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US-Iran relations improving

By Messenger Staff
Friday, November 15
Relations between the U.S.A. and Iran have begun to improve. The fear of confrontation between the two countries seems to have lessened in recent months. These developments have affected world politics and, in particular, the Caucasus region.

The confrontational stance the West had towards Iran did not yield positive results for either side. Neither the cessation of Iran's nuclear program nor security in the region was achieved.

Iran and the International Atomic Energy Commission have achieved some agreements recently. As a result, more effective inspection of Iranís nuclear facilities seems more and more likely.

This will increase the possibility of successful negotiations and might eventually lead to the sanctions against Iran being lifted.

At present, Georgia has good relations with Iran. In 2010 the visa regime between the two countries was abolished. Significant steps have been put forward in improving trade, tourism and infrastructural cooperation.

This has taken place with the U.S.-Georgian strategic partnership in the background. Iran-Georgian relations have been accepted by U.S. officials with understanding.

However, the current warming of U.S.-Iran relations might only be temporary. Israeli Prime Minister Benjamin Netanyahu repeatedly stresses that Iran should not be trusted.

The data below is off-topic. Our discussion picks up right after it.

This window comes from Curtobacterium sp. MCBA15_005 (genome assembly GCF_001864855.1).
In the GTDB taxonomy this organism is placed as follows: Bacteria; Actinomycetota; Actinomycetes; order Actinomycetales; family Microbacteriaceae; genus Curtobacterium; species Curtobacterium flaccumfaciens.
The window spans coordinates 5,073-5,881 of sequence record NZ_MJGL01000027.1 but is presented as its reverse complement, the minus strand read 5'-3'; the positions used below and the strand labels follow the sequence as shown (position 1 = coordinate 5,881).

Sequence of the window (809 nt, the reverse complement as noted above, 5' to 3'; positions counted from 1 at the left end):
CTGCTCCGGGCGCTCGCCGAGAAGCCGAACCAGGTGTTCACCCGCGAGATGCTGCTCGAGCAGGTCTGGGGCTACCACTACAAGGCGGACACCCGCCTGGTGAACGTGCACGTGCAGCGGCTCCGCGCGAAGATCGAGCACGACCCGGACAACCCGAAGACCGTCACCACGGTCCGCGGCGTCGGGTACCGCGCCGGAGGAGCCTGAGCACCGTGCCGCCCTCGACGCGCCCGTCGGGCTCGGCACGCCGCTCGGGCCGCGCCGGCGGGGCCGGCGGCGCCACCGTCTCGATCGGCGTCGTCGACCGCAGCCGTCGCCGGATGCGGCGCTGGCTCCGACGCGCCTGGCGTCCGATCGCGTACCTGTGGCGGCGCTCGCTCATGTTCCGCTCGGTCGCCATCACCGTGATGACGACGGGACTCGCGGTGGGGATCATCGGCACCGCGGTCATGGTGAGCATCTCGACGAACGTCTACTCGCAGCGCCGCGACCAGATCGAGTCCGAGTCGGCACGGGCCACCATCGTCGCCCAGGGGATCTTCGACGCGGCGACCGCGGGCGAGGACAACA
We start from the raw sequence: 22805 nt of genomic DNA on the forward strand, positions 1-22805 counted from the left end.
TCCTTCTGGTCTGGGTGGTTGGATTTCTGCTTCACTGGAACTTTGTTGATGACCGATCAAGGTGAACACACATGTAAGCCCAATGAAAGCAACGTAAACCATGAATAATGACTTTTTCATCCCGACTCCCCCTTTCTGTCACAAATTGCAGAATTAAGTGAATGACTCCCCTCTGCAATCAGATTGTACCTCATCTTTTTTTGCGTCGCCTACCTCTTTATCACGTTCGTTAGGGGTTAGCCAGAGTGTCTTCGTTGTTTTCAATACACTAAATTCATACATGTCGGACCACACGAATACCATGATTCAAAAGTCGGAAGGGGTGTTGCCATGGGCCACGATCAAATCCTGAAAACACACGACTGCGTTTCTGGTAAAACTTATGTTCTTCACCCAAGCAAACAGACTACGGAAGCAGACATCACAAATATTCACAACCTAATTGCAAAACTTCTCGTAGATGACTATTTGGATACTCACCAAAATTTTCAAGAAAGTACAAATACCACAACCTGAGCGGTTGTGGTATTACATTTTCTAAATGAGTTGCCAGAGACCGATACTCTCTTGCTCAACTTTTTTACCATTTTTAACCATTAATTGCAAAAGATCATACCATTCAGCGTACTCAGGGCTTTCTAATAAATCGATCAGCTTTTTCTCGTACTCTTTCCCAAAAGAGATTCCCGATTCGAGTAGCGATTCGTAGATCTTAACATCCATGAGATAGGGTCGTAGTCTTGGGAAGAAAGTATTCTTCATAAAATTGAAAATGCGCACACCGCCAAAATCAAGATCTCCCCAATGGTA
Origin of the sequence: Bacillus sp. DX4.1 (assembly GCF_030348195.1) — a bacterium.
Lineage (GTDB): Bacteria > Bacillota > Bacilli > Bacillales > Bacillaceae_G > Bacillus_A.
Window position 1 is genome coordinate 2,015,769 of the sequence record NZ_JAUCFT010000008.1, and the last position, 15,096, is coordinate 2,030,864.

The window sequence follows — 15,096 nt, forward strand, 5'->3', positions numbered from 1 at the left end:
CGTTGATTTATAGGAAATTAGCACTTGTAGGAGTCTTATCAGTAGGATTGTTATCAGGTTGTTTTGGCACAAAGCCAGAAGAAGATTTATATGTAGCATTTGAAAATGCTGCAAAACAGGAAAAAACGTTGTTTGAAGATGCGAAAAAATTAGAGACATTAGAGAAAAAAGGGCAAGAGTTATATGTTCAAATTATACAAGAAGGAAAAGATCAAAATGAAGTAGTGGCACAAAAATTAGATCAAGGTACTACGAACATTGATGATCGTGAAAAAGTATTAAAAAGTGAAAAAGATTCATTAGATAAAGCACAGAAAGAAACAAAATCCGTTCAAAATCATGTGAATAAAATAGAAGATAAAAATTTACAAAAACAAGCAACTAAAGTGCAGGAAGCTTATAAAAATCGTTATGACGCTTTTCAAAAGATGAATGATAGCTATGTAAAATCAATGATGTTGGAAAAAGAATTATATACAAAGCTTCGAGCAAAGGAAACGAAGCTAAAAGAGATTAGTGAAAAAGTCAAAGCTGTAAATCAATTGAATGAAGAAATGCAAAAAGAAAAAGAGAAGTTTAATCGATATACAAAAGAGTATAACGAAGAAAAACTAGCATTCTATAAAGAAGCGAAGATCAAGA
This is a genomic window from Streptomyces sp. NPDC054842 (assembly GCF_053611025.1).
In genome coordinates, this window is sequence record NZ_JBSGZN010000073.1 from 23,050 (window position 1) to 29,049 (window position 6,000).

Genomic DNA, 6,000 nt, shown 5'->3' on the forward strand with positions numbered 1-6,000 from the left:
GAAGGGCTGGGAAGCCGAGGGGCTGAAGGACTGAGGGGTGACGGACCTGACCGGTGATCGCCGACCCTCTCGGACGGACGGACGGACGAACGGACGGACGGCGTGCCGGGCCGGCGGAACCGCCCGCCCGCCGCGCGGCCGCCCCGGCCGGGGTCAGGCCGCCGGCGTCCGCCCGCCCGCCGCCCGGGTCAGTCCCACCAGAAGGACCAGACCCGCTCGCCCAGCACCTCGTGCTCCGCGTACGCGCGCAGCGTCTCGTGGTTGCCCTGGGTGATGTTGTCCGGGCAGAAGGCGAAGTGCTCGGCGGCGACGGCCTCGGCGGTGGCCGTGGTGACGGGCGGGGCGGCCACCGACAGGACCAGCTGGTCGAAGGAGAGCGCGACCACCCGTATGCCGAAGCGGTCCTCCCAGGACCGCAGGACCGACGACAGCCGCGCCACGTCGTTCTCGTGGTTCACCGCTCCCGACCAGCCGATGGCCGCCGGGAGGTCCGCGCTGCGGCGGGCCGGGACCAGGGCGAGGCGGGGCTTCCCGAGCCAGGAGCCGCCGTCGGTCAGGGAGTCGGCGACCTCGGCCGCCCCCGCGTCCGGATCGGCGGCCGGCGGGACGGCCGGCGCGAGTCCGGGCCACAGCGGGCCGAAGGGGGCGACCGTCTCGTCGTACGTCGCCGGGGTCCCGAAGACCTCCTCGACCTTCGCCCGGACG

Since the current Georgian government came into office in October 2012, Georgian-Russian relations have thawed. This too might be a temporary situation.

Moscow will never give up its claim to being the dominant power in the South Caucasus. The Kremlin is stubbornly promoting the idea of reviving some kind of amalgamation among the former Soviet Union member states, the so-called Eurasian Union. So far it has managed to persuade or force Armenia to join its customs union. Many analysts presume that Moscow will increase its pressure on Georgia as it has been exercising pressure on Moldova and Ukraine.

Tbilisi, however, hopes to receive EU Association membership which would significantly hamper Russia's ability to force Georgia into the Eurasian Union.

Iran will certainly benefit from a political and economic point of view if Georgia integrates deeper within EU structures. Indirectly this will be yet another opportunity for Tehran to intensify its economic cooperation with Europe via Georgia.

There is one more important player in the region as well. This is Turkey which together with Azerbaijan promotes the concept of creating a solid connection between the countries bordering the Caspian Sea and the West. Azerbaijan wants to become the primary oil and gas supplier to Europe, via Turkey. Turkey and Azerbaijan are also promoting construction of a railway that will run connect Azerbaijan and Turkey's railway systems, via Georgia.

In this regard Georgian analysts think that the U.S. should take a more proactive role in the region, because if certain solid steps are not taken towards integrating Georgia into NATO, the U.S. and NATO might lose their strategic position in Georgia. Georgia needs NATO membership to protect it from possible military attack from the north, as happened in August 2008.

If the U.S. stabilizes relations with Iran then Russian influence in Iran will accordingly lessen. However, this might provoke Russia into taking a more aggressive role in the South Caucasus. In a worst case scenario, Russia might provoke some conflict with Georgia, as it did in 2008, and reestablish its influence on the country forever.